Quantum Theory’s ‘Measurement Problem’ May Be a Poison Pill for Objective Reality

Anil Ananthaswamy in Scientific American:

Imagine a physicist observing a quantum system whose behavior is akin to a coin toss: it could come up heads or tails. They perform the quantum coin toss and see heads. Could they be certain that their result was an objective, absolute and indisputable fact about the world? If the coin was simply the kind we see in our everyday experience, then the outcome of the toss would be the same for everyone: heads all around! But as with most things in quantum physics, the result of a quantum coin toss would be a much more complicated “It depends.” There are theoretically plausible scenarios in which another observer might find that the result of our physicist’s coin toss was tails.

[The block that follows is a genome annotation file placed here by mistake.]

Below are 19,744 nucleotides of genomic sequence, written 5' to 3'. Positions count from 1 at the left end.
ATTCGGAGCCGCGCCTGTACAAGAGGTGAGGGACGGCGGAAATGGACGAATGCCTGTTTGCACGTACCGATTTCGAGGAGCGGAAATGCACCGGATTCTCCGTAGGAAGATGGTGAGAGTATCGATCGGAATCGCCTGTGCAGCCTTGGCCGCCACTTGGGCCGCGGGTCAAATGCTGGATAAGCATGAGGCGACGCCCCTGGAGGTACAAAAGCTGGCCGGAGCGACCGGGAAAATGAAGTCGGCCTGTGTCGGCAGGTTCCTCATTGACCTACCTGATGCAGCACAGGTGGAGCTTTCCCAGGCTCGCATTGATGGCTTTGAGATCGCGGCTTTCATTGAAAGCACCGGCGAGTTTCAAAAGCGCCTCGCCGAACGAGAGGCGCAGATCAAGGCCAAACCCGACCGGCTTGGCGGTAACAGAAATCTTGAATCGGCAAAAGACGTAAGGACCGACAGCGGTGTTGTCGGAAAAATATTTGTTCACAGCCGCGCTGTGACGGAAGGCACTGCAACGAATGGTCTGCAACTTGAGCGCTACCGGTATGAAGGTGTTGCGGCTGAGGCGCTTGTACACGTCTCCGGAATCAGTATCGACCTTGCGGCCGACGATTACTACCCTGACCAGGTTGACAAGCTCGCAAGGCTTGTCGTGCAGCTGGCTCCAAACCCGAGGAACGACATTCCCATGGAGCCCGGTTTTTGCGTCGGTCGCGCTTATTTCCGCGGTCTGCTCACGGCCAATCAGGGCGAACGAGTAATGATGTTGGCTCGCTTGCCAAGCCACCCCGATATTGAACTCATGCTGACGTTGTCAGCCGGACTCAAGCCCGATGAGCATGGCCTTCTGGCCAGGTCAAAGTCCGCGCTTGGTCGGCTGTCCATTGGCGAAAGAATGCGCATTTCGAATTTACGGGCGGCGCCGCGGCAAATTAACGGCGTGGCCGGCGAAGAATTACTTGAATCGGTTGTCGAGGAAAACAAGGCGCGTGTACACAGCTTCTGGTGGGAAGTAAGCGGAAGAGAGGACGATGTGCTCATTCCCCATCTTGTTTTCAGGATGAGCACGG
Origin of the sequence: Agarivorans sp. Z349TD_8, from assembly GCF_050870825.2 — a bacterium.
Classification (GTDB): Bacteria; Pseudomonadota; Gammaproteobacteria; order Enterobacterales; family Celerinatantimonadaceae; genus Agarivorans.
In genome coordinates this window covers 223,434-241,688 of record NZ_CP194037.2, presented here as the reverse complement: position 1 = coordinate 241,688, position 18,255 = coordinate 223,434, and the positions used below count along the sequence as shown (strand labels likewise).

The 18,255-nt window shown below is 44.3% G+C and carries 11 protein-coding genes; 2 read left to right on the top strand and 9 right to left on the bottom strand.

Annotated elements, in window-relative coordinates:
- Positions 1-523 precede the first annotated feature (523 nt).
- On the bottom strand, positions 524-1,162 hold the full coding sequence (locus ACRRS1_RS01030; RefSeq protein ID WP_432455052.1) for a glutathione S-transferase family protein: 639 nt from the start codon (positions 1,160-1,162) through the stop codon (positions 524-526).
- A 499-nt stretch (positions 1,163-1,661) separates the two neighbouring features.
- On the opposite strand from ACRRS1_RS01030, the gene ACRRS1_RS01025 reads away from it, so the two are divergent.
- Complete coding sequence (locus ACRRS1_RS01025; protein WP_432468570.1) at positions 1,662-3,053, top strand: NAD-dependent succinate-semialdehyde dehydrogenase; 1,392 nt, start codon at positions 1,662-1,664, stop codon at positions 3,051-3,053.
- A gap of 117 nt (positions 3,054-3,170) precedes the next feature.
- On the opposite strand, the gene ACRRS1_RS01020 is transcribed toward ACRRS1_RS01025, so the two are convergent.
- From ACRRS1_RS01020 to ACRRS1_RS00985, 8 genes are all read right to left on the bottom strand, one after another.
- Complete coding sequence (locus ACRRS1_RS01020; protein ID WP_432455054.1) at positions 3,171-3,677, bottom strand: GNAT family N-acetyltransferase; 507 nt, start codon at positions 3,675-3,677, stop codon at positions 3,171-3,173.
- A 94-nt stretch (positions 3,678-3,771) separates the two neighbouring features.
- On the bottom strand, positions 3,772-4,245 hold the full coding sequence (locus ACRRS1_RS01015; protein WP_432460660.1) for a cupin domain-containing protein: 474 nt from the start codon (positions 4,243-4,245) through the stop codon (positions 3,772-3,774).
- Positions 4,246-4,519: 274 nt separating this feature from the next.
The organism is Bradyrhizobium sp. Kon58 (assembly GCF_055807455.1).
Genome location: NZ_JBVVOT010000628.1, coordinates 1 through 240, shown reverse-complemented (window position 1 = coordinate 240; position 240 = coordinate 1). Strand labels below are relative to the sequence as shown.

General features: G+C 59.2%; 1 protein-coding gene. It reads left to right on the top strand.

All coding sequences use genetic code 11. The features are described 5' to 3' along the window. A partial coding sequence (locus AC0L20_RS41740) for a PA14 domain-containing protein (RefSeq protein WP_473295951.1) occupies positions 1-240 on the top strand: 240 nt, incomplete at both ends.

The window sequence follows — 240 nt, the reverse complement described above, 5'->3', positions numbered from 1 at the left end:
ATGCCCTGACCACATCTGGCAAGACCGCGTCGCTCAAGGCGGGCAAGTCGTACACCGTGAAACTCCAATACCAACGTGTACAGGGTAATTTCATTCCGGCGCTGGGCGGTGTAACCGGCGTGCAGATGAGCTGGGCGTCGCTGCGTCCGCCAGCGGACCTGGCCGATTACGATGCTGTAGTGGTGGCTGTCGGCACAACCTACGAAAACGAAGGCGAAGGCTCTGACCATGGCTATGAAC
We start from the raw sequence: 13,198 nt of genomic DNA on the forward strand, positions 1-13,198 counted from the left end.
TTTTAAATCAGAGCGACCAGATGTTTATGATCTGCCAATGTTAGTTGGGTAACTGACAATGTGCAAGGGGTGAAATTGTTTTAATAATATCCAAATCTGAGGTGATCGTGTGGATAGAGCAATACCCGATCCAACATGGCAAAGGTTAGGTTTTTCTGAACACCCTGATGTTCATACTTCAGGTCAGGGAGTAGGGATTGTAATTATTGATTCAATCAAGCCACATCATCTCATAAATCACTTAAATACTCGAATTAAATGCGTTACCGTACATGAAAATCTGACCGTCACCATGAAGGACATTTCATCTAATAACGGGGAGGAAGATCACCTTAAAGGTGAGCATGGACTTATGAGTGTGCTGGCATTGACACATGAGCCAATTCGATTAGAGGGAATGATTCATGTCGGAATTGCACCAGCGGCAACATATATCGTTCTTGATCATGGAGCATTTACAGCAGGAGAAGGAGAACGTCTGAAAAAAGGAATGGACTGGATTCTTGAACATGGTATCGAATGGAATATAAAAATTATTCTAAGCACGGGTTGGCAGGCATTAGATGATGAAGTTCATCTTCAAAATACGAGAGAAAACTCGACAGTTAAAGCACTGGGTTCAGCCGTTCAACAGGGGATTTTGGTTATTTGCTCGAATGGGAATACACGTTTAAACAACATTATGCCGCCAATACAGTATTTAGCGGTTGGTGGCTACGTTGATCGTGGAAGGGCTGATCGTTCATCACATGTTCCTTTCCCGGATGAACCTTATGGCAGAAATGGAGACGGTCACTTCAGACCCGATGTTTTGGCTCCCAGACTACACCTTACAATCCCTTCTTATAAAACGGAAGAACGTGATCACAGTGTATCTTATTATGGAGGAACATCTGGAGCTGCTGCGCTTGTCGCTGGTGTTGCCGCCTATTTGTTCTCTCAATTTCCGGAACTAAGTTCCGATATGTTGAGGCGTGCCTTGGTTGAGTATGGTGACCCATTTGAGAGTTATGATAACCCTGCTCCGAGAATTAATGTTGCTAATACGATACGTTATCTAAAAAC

At the heart of this bizarreness is what’s called the measurement problem. Standard quantum mechanics accounts for what happens when you measure a quantum system: essentially, the measurement causes the system’s multiple possible states to randomly “collapse” into one definite state. But this accounting doesn’t define what constitutes a measurement—hence, the measurement problem.

More here.